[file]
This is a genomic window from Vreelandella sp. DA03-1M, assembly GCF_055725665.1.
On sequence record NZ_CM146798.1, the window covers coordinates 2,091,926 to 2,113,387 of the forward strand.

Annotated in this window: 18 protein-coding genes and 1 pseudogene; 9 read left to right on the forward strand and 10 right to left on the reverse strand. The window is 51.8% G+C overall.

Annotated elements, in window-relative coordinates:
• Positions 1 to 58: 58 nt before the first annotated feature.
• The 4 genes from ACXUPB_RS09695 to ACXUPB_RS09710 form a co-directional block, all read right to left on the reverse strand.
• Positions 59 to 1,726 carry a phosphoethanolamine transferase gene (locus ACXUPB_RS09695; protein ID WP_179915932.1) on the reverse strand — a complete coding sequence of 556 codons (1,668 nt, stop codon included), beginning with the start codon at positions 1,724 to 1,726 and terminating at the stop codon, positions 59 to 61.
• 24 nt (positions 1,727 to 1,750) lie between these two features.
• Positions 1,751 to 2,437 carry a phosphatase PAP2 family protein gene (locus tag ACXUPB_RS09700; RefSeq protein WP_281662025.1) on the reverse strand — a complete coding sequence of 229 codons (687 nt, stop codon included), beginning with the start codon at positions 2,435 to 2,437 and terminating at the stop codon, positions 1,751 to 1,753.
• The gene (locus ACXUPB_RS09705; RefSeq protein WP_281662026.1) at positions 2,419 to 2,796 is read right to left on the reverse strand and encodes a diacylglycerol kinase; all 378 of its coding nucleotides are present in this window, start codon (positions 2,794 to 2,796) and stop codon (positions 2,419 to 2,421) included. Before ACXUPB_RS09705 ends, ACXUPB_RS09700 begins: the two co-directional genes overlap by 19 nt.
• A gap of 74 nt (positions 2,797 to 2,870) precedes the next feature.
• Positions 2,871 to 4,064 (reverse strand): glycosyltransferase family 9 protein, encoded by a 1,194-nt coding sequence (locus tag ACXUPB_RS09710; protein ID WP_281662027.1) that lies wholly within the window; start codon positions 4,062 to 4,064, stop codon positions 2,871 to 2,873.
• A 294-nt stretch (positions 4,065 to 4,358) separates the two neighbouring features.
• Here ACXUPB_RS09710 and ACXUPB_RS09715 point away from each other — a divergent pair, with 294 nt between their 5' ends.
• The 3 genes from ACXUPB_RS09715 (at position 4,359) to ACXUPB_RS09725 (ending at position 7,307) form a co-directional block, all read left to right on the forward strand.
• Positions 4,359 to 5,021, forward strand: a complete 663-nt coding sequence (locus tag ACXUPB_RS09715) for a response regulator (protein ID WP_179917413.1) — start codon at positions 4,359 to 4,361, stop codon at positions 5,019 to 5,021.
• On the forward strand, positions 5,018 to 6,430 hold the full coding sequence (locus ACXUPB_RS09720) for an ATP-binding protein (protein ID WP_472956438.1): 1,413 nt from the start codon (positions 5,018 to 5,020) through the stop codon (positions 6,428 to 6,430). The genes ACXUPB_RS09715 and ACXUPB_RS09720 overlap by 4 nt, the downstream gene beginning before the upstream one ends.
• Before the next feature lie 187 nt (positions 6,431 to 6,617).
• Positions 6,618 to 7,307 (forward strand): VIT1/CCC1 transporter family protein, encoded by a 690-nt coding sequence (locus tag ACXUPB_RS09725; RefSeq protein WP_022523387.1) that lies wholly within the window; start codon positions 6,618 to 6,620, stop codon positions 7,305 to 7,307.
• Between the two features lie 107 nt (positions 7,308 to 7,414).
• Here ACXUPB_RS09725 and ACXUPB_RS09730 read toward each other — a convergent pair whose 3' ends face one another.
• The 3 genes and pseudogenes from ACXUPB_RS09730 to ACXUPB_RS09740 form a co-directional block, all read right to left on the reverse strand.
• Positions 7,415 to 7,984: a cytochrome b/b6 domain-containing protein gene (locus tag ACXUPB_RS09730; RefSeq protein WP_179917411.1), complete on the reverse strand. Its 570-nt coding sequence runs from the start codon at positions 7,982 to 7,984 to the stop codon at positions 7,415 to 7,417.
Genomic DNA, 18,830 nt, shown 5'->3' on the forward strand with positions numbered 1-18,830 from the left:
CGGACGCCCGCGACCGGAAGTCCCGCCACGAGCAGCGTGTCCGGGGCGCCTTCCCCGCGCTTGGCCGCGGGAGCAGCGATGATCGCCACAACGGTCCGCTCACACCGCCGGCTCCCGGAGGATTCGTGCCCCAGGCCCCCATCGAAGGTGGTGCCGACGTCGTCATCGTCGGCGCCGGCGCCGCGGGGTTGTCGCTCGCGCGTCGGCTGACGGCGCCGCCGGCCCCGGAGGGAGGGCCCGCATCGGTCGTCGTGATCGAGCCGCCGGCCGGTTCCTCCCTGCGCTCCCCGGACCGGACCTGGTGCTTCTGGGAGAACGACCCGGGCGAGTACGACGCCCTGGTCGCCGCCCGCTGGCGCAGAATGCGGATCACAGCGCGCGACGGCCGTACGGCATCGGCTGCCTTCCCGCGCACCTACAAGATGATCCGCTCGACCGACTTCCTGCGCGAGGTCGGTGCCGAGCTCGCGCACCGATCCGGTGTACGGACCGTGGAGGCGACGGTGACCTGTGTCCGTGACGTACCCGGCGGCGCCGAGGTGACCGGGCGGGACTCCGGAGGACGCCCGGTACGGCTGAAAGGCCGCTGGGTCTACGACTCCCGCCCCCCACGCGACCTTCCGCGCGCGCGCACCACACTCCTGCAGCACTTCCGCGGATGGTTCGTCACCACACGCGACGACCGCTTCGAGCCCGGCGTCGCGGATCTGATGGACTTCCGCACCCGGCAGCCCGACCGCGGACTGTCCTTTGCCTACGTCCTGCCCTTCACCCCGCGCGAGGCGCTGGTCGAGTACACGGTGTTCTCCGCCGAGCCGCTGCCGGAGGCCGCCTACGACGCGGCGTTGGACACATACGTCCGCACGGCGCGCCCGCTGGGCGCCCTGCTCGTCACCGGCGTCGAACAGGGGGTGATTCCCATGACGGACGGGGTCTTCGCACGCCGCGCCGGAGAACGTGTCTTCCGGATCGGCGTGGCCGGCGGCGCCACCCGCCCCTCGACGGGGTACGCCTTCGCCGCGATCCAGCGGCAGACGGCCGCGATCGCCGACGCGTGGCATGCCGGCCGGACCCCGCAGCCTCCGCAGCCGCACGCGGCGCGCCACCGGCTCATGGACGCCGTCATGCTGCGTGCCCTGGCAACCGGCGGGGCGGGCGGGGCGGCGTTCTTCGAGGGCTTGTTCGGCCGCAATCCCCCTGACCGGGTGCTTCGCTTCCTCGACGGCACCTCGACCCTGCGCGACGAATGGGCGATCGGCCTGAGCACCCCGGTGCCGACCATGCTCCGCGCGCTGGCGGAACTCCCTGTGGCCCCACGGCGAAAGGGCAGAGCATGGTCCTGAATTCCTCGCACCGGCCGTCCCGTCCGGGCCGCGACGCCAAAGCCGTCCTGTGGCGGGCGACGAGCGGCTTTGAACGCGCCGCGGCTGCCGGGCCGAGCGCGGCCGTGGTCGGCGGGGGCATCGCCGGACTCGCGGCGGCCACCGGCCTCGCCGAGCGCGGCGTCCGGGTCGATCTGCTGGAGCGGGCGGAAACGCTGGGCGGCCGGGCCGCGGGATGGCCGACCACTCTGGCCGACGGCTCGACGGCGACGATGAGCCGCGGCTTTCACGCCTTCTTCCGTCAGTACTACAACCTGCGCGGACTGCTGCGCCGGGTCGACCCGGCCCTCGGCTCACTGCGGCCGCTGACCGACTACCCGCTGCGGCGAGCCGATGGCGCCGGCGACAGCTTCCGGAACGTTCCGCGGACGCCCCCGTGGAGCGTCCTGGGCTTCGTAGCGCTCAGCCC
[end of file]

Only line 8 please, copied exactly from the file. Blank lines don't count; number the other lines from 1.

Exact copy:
• 24 nt (positions 1,727 to 1,750) lie between these two features.